Whatever fame and fortune plans Ravenna had in her gothic world, Miranda (Julia Roberts) has contemporary versions of, in Garry Marshall’s atrocious Mother’s Day (the second film in the list of current offenders). It could be immensely less glamorous to be a jewelry designer and a TV personality than being a queen with a magical mirror, yet everything about Miranda’s commanding stance –from her flamboyant outfits to her dreadful wig that poorly channels Anna Wintour– suggests she is the kind of career woman that would happily abandon a loved one, ditch a baby and sell her soul to the devil (not all that different from Ravenna). As crazy as it is to take anything in Marshall’s end-to-end crass film seriously, the realization of Miranda’s back-story is worth considering in its insidiousness, as it is the film’s hardest to detect sin. She is positioned as incomplete, inapproachable and almost mechanical until she reunites with her daughter she has abandoned a long time ago to pursue her ambitions. In fact, we are not asked to feel much for her until we learn she had always suppressed her motherly feelings and she never really forgot about her daughter.

Like many sexist tropes, the juxtaposition of saintly mothers vs. evil/childless women is sadly a deeply rooted phenomenon in cinema, starting with the infamous, “ultimately-doomed femme fatale” archetype founded on principles that reject motherhood. Other examples through decades and across genres are a dime a dozen too, in which wholesome, sacrificing mothers are awarded with our appreciation (think Terms of Endearment), women who want to but can’t have babies draw our sympathies (think Up or Juno), but those who don’t procreate by choice are often erased from stories, punished/pitied in the end OR positioned as stone-cold, heartless and obsessive women UNLESS they miraculously end up with a baby (think Baby Boom or even the recent How to be Single). The childless woman is often a high-power intruder (think Barbara Stanwyck in There’s Always Tomorrow) or a motherhood-hungry, murderous threat as in Glenn Close in Fatal Attraction. Hollywood deems pregnancy as sacred, seldom imagines a world where a woman can be both a good mother and an ace career person, doesn’t want to pronounce abortion as an option even when there is no logical reason to have the baby (think Knocked Up) and figures, every woman –if she’s worthy or made of good stock– secretly wants to get pregnant.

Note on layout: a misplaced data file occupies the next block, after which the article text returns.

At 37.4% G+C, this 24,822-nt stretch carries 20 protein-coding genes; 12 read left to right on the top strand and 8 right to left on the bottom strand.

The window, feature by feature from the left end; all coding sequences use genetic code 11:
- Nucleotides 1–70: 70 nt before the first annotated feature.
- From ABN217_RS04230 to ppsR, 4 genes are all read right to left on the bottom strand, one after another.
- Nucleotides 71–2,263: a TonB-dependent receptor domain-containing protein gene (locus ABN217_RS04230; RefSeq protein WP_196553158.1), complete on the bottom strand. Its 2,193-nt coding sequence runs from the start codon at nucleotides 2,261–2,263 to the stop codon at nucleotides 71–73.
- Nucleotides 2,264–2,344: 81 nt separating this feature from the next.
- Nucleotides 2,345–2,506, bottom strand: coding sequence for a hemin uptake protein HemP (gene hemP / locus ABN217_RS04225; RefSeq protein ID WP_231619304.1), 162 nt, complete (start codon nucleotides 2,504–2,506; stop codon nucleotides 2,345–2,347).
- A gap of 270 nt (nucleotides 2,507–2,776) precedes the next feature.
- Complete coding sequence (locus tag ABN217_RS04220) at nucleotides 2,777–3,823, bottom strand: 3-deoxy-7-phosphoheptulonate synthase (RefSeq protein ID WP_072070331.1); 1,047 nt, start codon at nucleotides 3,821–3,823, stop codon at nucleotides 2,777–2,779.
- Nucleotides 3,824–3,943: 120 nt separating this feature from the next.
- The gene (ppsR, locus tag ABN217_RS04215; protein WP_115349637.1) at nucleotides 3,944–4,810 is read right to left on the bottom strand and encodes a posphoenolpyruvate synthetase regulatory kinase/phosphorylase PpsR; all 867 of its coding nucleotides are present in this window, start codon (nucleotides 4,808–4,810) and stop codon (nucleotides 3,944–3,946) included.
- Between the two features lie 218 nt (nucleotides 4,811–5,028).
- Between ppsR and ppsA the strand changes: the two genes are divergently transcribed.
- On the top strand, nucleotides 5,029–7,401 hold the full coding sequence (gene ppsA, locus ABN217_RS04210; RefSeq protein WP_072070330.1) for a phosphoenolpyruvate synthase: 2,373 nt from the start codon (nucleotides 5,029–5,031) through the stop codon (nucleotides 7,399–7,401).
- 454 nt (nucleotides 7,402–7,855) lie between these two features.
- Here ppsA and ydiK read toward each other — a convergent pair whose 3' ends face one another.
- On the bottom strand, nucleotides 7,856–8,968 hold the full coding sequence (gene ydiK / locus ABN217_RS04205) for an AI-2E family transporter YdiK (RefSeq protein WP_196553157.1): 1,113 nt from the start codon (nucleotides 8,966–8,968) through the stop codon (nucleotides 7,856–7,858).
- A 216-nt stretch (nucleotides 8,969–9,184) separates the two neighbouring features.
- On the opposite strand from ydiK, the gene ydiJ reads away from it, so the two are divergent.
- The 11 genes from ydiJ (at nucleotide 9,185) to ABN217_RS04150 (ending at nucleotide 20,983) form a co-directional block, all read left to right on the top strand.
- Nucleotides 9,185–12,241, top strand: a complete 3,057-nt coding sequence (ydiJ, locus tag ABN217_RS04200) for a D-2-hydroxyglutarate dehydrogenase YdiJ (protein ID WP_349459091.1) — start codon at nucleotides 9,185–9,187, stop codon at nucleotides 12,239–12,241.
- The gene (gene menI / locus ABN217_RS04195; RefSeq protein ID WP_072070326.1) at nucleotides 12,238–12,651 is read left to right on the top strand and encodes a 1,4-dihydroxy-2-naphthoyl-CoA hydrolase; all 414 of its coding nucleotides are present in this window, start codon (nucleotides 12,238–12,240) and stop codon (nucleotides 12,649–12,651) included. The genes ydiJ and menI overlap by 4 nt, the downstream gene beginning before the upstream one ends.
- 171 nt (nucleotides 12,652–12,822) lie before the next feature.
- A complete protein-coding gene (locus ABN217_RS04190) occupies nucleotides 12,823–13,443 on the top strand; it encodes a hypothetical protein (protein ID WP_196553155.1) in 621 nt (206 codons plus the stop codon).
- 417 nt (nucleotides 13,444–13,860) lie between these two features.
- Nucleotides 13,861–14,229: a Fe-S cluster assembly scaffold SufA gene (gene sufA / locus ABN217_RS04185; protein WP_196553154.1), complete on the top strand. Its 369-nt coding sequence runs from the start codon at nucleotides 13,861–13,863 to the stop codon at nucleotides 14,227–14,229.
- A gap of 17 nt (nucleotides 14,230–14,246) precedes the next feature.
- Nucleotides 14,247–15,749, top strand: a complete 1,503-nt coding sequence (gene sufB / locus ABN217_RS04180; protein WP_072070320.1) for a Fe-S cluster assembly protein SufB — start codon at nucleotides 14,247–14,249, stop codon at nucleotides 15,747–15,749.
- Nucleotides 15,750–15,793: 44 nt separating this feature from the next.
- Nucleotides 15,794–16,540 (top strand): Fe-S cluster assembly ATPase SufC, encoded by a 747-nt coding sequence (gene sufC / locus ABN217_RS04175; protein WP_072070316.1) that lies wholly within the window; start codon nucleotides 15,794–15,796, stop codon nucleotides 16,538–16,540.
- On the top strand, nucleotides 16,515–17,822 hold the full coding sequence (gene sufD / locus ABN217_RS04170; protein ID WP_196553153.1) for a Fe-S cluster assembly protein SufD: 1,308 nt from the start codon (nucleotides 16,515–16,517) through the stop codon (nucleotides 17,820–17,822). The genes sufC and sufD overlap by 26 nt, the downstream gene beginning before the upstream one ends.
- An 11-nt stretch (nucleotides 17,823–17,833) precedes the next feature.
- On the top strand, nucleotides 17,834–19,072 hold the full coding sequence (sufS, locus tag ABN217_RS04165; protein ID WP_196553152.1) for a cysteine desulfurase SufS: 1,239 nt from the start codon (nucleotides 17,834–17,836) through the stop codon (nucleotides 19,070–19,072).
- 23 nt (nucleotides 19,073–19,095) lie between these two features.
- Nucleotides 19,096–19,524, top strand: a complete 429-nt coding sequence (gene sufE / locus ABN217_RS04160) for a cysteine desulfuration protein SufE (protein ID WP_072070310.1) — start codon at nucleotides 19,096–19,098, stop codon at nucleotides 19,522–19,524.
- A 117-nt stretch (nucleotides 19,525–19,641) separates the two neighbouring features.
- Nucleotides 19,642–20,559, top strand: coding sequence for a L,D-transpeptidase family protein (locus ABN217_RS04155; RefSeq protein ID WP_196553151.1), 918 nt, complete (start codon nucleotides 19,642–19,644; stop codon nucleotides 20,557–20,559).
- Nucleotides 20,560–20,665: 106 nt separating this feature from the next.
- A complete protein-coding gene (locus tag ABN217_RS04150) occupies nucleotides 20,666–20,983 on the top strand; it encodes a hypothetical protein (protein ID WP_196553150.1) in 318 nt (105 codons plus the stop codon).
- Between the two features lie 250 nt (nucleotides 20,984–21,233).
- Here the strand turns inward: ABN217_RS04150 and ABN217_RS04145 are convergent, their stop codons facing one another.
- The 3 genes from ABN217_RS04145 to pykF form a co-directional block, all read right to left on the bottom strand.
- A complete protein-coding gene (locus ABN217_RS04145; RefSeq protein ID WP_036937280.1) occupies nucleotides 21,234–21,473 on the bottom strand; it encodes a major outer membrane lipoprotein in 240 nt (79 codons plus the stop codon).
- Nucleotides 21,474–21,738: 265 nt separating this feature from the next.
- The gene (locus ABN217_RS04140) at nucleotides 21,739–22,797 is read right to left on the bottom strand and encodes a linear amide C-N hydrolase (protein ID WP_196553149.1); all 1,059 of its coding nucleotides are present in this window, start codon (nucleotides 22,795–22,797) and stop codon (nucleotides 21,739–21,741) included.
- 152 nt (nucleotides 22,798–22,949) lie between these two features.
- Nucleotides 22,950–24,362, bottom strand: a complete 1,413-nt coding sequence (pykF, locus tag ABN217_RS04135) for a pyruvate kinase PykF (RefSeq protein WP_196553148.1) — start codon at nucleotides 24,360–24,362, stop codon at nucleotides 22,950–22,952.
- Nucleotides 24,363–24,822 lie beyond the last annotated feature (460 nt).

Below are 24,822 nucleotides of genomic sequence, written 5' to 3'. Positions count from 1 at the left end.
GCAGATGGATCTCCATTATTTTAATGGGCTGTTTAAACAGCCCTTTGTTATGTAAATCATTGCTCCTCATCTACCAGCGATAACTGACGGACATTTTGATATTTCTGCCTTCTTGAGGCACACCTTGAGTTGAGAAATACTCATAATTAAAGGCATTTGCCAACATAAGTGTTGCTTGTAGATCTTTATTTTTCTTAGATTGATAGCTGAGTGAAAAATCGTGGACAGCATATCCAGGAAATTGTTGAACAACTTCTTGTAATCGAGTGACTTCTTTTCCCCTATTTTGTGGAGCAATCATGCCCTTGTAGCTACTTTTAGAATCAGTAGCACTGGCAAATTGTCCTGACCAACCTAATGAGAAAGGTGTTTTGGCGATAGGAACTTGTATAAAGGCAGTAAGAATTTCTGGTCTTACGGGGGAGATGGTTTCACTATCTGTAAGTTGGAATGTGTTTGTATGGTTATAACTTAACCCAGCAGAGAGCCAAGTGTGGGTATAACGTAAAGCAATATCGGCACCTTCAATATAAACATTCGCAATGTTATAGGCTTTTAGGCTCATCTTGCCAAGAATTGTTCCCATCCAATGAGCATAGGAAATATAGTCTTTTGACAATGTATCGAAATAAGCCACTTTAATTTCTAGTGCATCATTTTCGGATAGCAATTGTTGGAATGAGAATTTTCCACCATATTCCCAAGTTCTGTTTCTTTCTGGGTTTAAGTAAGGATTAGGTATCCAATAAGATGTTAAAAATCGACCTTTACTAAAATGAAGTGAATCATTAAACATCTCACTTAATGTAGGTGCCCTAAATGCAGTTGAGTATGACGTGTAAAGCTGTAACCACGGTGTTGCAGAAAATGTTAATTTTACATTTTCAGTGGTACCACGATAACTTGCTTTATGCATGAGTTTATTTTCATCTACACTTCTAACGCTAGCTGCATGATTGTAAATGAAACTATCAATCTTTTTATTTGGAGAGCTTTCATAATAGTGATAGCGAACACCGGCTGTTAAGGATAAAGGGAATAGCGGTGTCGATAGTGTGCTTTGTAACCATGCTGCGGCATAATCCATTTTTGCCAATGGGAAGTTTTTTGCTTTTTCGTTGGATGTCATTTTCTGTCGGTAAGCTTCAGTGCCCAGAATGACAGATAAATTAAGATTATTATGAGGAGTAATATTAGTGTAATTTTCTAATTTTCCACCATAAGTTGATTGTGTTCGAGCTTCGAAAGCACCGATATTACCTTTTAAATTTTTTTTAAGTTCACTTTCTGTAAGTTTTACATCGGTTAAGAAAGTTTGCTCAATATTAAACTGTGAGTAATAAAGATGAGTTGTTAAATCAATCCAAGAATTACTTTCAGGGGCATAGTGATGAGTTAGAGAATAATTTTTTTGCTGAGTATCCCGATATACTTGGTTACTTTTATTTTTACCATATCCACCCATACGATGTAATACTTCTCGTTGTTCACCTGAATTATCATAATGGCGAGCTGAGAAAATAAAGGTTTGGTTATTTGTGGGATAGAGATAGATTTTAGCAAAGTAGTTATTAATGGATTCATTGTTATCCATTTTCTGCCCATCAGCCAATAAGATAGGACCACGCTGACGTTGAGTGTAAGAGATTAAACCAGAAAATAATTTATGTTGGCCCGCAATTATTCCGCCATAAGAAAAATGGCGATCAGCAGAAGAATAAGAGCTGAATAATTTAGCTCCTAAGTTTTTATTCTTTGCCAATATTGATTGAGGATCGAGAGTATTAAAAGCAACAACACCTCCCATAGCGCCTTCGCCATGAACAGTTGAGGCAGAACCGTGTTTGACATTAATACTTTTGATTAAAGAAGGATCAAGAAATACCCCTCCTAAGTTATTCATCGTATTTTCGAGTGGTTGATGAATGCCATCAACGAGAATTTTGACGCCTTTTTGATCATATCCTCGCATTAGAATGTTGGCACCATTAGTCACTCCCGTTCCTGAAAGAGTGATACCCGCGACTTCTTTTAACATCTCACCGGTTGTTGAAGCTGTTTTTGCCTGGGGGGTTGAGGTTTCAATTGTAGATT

None of us deny the beauty and selflessness of good motherhood. Many of us were raised by it and know first hand the hard work and unconditional love that goes into it. But is it too much to ask that we, the childless-by-choice, be no longer seen as in need of a moral makeover? Is it too much to ask that our rejection of motherhood be no longer portrayed as malicious and destructive? Can we all get along, without having to defend the validity of our life choices?

Maybe one day. But in year 2016, The Huntsman: Winter’s War and Mother’s Day suggest: not today.

Freelance writer and film critic based in New York. Bylines at Film Journal, Time Out NY, Movie Mezzanine, Indiewire, and others.